Performing an audit is hard. Trying to do an accurate audit is even harder, However, if you are just looking to rubber-stamp the numbers the election fixers used, it’s very easy to do an audit.
You play Twister, Life, and canasta for a few days and then you announce that the election figures are exactly right. The Maricopa County Supervisors paid $100k to perform a sham audit so that the Supervisors could say I told you so.
The problem arose when the state Senate decided to hire their own auditors and they hired Cyber Ninjas, experts on electronic fraud. They had no problem finding problems with the count. They found ballots marked with sharpies, duplicate ballots, over 74,000 write-in ballots that were never requested, and many other assorted errors in the count, including the use of counterfeit ballots.
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Ben Cotton and his team were selected by the Cyber Ninjas to address the IT work related to Maricopa County’s results in the 2020 Election. Cotton did the work that the other two firms were supposed to do. Cotton was able to find errors even though the Maricopa County Supervisors were totally uncooperative. They literally took the Fifth Amendment when questioned about irregularities. They should have saved themselves that $100k because they will need it to hire criminal defense attorneys.
Below is a list of items addressed by Cotton during his presentation to the Arizona Senate last Thursday.
- Auditors have collected over 2,000 Terabytes of data, the vast majority is video footage.
- What Maricopa County has told the public is often drastically different than their response to the legal subpoena.
- Maricopa didn’t use a forensically secure process to clone drives. Dates and times were altered by their cloning process.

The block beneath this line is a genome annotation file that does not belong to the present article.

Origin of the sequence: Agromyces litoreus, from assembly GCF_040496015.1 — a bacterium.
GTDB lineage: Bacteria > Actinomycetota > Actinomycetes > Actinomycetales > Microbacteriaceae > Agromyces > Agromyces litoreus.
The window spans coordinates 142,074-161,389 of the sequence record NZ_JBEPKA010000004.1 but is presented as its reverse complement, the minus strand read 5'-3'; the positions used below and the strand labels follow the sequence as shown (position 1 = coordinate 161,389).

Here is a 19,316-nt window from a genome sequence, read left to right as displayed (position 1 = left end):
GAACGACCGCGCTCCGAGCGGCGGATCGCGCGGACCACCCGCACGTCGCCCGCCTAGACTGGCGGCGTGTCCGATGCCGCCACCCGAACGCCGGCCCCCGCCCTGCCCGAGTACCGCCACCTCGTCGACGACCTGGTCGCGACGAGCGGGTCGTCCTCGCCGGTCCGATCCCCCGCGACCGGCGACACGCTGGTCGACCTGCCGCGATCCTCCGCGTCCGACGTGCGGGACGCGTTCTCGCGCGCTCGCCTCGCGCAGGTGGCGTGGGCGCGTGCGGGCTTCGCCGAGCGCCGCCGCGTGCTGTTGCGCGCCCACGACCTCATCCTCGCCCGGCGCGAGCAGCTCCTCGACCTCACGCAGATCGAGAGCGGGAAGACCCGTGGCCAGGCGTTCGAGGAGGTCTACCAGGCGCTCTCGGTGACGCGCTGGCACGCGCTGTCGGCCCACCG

- On March 11th, 2021 someone with Admin access to the (EMS) election management system ran a script that produced 37,646 queries looking for blank passwords. The system has only 8 user accounts. (see below)
- Windows Security Event Logs before February 5th, 2021 are missing.
- Every election Administrator account, no matter the user, all have the same password.
- When the Dominion software was installed in August 2019, Administrative passwords were created, and haven’t been changed since.
- The vulnerabilities that exist on the Maricopa election systems would take an average script kiddie less than 10 minutes to gain access to these systems.
- Maricopa’s election system uses ibutton key fobs as the 2nd step in logins. Maricopa and Dominion have refused to provide these fobs to auditors. (see below).
- It’s become readily apparent there are severe cybersecurity problems with the way the election management system and network was maintained.
- We are seeing anonymous logins at the system level that do not follow that pattern of normal Windows behavior.
- After both sides agreed on a solution, Maricopa County then refused to release that router data.
- Maricopa can’t check the configuration of its own election system without relying on Dominion employees.
- The two EAC audits hired by Maricopa earlier in the year appear not to have addressed cybersecurity aspects, not even shared passwords.
- Not a single bit of data was changed on any device in the auditor’s possession. Use of a “write block” device prevented this. Images were made bit by bit, then an MD5 hash value was applied. There is no need to purchase new machines.
- There have been no antivirus updates, operating system updates, or security patches applied to the election system since August 2019, the date Dominion software was installed.
The auditors hired by the county supervisors found none of this stuff. Gee, I wonder why.